The naive approach would be to add it using the ENV:


However, it does not work. The variables set with ENV are for runtime only.

Luckily since Docker v1.9 there is a new flag available for passing in build-time environment variables: the --build-arg. To make it work we have to modify our Dockerfile:

Note a couple of changes:

  • ARG: with this we can tell Docker, that we will use the NPM_TOKEN build argument
  • COPY .npmrc: using this line we add an .npmrc file to the project. Its content: //${NPM_TOKEN}
  • rm -f .npmrc: simply remove the .npmrc file after npm install is done

To build the image using this image and the token, you can run Docker:

docker build --build-arg NPM_TOKEN=${NPM_TOKEN} .  

One thing to keep in mind: even if you delete the .npmrc it will be kept in the commit history - to clean your secret entirely up make sure to squash them.

Let me know if you have any questions or comments.

Private NPM Modules

Private NPM is here. Congratulations to the NPM team for shipping it!

NPM just announced the long-awaited support for private modules - you can try them today!


First you have sign up here. After setting it up, you are good to go.

Next thing is to make sure you npm login with the account you just upgraded.

Creating Your First Private NPM Module

After you are done with the previous tasks, it is pretty much the same as before: you can create your module using npm init - the only thing you have to pay attention to is the naming convention of your package. All private packages are scoped, which is your username. So to create one you have to enter @usernam/package-name as the name of the module:

gergelyke ~/Development/risingstack/test-private $ npm init  
This utility will walk you through creating a package.json file.  
It only covers the most common items and tries to guess sane defaults.

See `npm help json` for definitive documentation on these fields  
and exactly what they do.

Use `npm install <pkg> --save` afterward to install a package and save it as a dependency in the package.json file.

Press ^C at any time to quit.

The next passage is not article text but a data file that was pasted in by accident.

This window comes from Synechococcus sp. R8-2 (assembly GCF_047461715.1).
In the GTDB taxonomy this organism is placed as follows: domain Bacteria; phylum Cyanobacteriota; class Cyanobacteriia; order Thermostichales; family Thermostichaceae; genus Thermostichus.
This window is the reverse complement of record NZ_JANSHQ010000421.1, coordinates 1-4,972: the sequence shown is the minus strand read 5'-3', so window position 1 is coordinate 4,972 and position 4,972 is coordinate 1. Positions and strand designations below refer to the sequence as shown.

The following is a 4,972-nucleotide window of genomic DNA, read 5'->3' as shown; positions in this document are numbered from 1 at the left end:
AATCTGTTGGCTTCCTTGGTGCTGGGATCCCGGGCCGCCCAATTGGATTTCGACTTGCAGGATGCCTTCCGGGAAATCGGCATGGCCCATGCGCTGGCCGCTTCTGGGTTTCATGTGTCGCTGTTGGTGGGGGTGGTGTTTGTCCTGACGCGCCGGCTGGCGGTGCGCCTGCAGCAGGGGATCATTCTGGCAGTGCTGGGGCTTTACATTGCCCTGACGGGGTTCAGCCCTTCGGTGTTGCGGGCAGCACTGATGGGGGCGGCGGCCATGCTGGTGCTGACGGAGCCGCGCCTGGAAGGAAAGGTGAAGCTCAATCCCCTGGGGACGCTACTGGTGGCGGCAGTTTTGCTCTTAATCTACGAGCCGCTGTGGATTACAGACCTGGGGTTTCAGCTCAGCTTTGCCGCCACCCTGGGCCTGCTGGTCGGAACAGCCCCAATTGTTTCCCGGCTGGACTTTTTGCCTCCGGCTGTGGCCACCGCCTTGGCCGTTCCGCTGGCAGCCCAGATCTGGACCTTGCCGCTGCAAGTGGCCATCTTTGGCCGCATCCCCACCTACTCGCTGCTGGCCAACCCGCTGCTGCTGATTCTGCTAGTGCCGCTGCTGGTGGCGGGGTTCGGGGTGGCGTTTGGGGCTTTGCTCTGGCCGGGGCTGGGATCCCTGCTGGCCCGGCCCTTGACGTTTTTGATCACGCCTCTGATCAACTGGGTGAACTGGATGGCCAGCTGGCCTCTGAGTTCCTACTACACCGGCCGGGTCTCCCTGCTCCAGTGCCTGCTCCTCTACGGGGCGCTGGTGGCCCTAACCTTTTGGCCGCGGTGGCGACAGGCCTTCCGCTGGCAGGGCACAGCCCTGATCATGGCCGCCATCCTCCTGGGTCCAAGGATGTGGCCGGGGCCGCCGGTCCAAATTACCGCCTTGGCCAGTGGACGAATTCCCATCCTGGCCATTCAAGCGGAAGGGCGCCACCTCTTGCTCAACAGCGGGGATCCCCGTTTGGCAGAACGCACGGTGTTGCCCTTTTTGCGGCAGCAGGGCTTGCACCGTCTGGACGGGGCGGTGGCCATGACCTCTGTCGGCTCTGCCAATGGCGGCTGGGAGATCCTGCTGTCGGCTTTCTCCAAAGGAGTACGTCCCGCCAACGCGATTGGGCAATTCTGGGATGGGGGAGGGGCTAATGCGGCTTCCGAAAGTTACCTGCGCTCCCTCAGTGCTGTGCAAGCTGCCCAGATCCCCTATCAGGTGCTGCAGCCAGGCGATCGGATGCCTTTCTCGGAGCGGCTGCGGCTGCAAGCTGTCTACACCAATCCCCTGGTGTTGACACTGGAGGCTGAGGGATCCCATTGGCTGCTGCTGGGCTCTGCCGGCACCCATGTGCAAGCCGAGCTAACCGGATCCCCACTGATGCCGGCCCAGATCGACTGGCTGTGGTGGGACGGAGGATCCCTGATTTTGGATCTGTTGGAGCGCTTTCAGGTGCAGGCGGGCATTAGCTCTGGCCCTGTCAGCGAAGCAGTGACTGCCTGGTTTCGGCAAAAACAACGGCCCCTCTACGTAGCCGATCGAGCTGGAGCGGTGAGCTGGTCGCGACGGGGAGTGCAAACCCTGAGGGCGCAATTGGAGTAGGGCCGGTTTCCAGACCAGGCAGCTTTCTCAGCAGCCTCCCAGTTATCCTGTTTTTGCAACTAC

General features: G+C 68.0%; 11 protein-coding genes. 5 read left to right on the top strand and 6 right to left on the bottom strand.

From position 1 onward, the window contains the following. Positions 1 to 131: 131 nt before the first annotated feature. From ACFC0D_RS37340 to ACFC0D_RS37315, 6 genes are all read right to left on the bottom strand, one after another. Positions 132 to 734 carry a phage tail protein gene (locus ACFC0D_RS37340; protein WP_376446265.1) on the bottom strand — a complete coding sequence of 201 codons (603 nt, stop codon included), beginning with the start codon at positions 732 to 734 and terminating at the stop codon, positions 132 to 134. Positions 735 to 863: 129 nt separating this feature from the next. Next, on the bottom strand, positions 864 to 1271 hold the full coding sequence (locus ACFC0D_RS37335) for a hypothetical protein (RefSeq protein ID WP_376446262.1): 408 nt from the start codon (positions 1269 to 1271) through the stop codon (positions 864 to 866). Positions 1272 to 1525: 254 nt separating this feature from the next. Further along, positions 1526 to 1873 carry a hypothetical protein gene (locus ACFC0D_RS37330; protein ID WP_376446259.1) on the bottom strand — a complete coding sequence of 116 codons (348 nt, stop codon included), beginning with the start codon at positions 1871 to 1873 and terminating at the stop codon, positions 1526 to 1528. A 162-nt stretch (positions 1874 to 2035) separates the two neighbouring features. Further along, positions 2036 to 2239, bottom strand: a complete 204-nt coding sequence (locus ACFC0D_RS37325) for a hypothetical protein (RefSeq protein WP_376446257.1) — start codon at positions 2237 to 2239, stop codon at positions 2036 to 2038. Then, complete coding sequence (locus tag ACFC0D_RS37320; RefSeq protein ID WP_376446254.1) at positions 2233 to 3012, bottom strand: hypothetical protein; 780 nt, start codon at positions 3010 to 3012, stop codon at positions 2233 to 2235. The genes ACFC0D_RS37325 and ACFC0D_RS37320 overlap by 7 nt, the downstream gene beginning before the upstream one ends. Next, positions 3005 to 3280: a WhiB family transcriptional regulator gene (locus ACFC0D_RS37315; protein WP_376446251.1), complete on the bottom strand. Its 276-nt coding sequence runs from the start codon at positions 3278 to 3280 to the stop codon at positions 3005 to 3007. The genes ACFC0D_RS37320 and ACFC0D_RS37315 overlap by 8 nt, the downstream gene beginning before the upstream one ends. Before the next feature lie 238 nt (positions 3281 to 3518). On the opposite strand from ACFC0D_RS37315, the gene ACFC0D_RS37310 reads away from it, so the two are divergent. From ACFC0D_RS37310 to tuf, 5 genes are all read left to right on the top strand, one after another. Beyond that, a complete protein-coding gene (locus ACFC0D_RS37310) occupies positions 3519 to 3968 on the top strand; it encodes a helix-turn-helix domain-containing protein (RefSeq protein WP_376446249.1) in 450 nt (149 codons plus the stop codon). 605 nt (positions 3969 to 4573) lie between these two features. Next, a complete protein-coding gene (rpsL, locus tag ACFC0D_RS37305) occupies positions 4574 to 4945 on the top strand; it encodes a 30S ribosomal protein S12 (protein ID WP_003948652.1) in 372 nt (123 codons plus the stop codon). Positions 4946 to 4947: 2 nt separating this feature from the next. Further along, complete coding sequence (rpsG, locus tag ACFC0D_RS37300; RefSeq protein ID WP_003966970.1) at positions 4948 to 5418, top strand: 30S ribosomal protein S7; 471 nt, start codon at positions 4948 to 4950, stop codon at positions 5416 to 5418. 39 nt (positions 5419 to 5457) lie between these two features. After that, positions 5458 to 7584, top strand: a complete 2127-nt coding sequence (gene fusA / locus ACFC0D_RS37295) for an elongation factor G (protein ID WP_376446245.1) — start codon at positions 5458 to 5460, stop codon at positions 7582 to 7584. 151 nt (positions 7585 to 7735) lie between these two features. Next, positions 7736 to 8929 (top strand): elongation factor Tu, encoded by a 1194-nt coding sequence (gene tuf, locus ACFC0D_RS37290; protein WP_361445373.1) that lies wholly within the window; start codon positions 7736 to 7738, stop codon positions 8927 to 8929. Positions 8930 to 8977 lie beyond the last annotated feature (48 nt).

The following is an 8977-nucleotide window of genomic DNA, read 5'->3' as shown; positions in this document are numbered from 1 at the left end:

name: (test-private) @risingstack/test-private  
version: (1.0.0)  
entry point: (index.js)  
test command:  
git repository:  
license: (ISC)  
About to write to /Users/gergelyke/Development/risingstack/test-private/package.json:

  "name": "@risingstack/test-private",
  "version": "1.0.0",
  "description": "",
  "main": "index.js",
  "scripts": {
    "test": "echo \"Error: no test specified\" && exit 1"
  "author": "",
  "license": "ISC"

You are all set, it is time to implement your module! If you need a tutorial on how to get started doing that, I encourage you to read our Publishing your first Browserify/Node module


Same as always - npm publish.

Access Control

You add readonly and read/write access to contributors using either the CLI or the NPM website. With access control we arrive to a currently missing functionality: organizations are not supported for now, but they are on the roadmap.


Should you start using it today? If your team is small, then yes. If you are managing a bigger engineering team then currently it is not for you - you should wait for the organization support.

Publishing your first Browserify/Node module

NPM has just surpassed the 100.000-packages milestone while more and more packages can be run in the browser as well (the so called isomorphic JavaScript). If you have not published a module before, this article is definitely for you.

To be able to run node packages in the browser you need either Browserify or Webpack. In this article we will go with Browserify.

To install Browserify open a terminal and type:

npm install -g browserify  

Hello Browserify

To get started with your first Browserify module, let's create a file containing:

// main.js
var $ = require('jquery');  
$('body').append('<p>Hello Browserify!</p>');

Then run:

npm install jquery --save  
browserify main.js -o bundle.js  

Wow, what just happened? First, we required jQuery, which will be looked up from the node_modules directory. So to place jQuery there, we installed it from NPM. The last thing is to create a bundle with the browserify command.

Also, if you want to create your bundle on each file change you can use watchify.

After this, create an HTML file and include the script:

<script src="bundle.js"></script>  

The Hello Browserify should be appended to the body of the HTML page.

Setting up a package to publish

After you have just created your very first browserify module, it is time to set up a project - a project that can be published to NPM.

To init a project with NPM, you should use:

npm init  

This will ask for the project name, description and some basics. Fill them out! :)

Something like this should be in your package.json:

  "name": "MyFirstModule",
  "version": "1.0.0",
  "description": "Gonna be great",
  "main": "index.js",
  "scripts": {